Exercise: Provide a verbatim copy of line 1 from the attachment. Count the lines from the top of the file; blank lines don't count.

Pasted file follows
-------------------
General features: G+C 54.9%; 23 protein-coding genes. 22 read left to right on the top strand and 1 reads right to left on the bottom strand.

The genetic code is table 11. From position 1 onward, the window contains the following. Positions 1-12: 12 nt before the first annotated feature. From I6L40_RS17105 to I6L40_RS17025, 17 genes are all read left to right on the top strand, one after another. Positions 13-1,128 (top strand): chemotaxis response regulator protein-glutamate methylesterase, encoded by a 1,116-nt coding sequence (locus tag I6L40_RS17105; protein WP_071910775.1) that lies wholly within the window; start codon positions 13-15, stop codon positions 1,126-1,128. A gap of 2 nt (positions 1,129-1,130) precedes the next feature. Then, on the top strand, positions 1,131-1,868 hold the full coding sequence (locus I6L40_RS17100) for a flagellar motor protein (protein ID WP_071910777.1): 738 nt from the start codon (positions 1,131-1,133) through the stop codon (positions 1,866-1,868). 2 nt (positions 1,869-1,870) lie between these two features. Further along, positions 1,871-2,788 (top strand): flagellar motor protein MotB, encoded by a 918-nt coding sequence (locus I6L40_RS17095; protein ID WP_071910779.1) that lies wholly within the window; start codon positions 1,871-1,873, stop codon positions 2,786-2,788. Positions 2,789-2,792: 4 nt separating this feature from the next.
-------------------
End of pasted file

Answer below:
General features: G+C 54.9%; 23 protein-coding genes. 22 read left to right on the top strand and 1 reads right to left on the bottom strand.